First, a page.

In the holiday between Christmas and New Year the stillness of short dreary days is punctuated with bracing walks and meals. Perhaps its more accurate to say that this is the time to run down the contents of the freezer and eat the left over Brussel Sprouts between strolls. At what point though, are leftovers beyond consumption?

I usually palm off my leftovers on the Right Hand Neighbours. They aren’t squeamish but this year, they’ve declined. Could they be approaching their sell by date or have I approached mine?

The sell by date seems to be fast on the way to expiring. The notion of “best before” is under threat as mountains of perfectly good food ends up in the bin. This is where I like to think I’m ahead of the curve. Only in my late twenties did I realise that “best before” dates on jars or tins existed. Since they are invisible to me I ignore them. I applied common sense in the form of the sniff test. If it smelt OK and it tasted OK, then it probably was OK.

The BF did not share my world view on expiry dates. In 1997 she went through my cupboards and threw out a perfectly good jar of Worcester sauce which declared itself best before November 1986. Since the premise of Worcester sauce is that it is rotten in the first place, I suggest that this bottle was well on it’s way to Christies. The BF has never made recompense for her actions although she has come round to my way of thinking, which is that if it’s growing penicillin its for the bin, but otherwise you’ll probably get another serving out of it.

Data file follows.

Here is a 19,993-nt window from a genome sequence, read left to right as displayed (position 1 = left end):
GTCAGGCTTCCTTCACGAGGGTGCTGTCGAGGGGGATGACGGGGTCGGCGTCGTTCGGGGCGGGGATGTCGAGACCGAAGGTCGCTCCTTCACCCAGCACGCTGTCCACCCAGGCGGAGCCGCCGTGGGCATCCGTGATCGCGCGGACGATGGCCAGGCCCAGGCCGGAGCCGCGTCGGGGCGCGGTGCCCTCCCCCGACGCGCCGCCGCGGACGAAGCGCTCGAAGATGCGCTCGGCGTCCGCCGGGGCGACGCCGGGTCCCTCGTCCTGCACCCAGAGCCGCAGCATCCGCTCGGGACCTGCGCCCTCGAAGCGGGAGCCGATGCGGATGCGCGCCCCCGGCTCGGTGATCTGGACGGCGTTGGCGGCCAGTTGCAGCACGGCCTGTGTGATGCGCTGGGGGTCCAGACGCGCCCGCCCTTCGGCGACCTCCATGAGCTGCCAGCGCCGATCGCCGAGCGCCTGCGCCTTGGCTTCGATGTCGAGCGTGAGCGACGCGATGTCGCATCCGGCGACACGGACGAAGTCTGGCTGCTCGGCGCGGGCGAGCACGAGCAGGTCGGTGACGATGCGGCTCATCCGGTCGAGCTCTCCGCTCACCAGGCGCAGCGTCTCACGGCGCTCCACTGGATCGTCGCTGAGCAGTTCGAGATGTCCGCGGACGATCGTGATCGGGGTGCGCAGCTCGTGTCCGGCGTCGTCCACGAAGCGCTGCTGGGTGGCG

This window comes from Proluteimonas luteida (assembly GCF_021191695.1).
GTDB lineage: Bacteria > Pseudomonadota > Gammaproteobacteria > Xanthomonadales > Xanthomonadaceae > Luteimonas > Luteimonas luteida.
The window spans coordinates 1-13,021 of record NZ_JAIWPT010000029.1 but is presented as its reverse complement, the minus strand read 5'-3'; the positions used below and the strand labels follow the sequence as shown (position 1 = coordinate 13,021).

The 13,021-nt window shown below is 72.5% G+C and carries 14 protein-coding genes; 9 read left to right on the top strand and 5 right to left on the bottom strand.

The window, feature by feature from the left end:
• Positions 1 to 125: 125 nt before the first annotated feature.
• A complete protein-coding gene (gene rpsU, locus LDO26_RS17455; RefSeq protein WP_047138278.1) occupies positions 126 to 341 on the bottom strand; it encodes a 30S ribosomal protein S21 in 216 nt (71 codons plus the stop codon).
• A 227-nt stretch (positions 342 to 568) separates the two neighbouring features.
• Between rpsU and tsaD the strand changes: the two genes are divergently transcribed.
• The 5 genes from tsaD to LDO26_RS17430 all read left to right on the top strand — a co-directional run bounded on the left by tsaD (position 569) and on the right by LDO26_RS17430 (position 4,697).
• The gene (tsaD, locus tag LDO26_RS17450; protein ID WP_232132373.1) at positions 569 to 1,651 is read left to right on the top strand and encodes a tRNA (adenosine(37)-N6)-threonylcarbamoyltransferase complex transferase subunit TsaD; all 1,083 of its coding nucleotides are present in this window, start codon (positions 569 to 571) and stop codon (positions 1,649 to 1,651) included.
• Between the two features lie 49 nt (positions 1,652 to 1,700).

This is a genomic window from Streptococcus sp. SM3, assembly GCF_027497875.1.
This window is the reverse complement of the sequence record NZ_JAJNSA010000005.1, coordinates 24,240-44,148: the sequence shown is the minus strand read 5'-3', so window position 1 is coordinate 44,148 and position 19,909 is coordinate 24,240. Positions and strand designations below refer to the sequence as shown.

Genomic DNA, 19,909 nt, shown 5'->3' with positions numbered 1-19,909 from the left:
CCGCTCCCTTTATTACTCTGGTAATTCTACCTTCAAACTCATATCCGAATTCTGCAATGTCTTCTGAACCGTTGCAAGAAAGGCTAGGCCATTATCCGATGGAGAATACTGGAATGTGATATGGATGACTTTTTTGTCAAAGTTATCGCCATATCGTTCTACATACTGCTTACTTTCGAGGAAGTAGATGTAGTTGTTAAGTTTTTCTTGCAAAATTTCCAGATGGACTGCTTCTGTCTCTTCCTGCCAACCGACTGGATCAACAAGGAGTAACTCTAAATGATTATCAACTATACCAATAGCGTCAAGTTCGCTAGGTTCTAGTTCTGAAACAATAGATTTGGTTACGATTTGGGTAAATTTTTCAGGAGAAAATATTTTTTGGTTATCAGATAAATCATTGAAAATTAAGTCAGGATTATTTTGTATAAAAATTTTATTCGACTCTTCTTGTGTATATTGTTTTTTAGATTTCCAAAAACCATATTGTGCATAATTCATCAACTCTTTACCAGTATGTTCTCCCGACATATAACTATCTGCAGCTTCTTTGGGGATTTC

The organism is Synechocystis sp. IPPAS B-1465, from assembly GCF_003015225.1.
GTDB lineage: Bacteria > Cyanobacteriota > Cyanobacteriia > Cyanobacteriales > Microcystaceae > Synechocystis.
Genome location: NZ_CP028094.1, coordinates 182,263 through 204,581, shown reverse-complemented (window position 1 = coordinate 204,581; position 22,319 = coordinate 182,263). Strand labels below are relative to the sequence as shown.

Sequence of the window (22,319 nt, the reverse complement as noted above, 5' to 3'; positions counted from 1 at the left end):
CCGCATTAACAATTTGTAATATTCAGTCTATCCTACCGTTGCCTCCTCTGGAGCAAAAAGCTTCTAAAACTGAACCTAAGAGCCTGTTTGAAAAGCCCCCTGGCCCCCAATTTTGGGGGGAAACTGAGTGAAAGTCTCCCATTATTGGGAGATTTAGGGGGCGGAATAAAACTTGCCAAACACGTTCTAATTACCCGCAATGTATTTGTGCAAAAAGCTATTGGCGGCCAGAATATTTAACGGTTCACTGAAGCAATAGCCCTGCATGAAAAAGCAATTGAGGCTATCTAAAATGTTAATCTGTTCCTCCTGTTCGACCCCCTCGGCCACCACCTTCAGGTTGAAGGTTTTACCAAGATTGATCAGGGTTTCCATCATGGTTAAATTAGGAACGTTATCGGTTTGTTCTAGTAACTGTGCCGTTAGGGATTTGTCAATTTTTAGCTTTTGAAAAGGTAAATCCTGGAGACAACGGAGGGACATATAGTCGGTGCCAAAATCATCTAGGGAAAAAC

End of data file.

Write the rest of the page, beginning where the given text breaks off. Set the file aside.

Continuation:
Herbs and spices are exempt from this rule. They simply turn to dust. You may as well hang on to them. You’ve got nothing to lose.

The Christmas pudding that didn’t get eaten this year has been in my cupboard for years. It’s now in the fridge and will be served up to resistant friends for weeks to come. There are tins of sardines in the larder that have been there before the Son left home. Only opening them will reveal whether or not they may prove terminal. The Best before date has long since passed.

Generally speaking, anything that comes wrapped in plastic which has ballooned to bursting point probably deserves determined inhalation before tasting. I don’t worry about spores. That generally comes after its begun to stink. Its that whiff of “offness” I’m looking for.

One proviso is worth a mention. If you, (that is I who cannot see these things), happen to serve strawberries nestling in a coat of mouldy fur, someone is bound to mention it. Be prepared for criticism. I can evidence this.

Anything that comes unwrapped can probably be turned into soup once it’s past its best. I plan to apply this approach to myself. Once I am past my own sell by date, I can be turned into soup in the hope of providing a nourishing aid to the vegetables that feeds the nation. Woe betide anyone who does not apply the rules of blind food management and doesn’t ignore the “best before” date on the broccoli that I will grow when I’m soup. It won’t be an upset stomach, that comes back to haunt you.

When it comes to food waste, the blind amongst us have led the way. While the sighted majority have worried that “best before” dates are yet another way in which we cannot safely manage life, we know they are talking nonsense. Being blind to the “best before” date, and applying blind sense is where the future lies.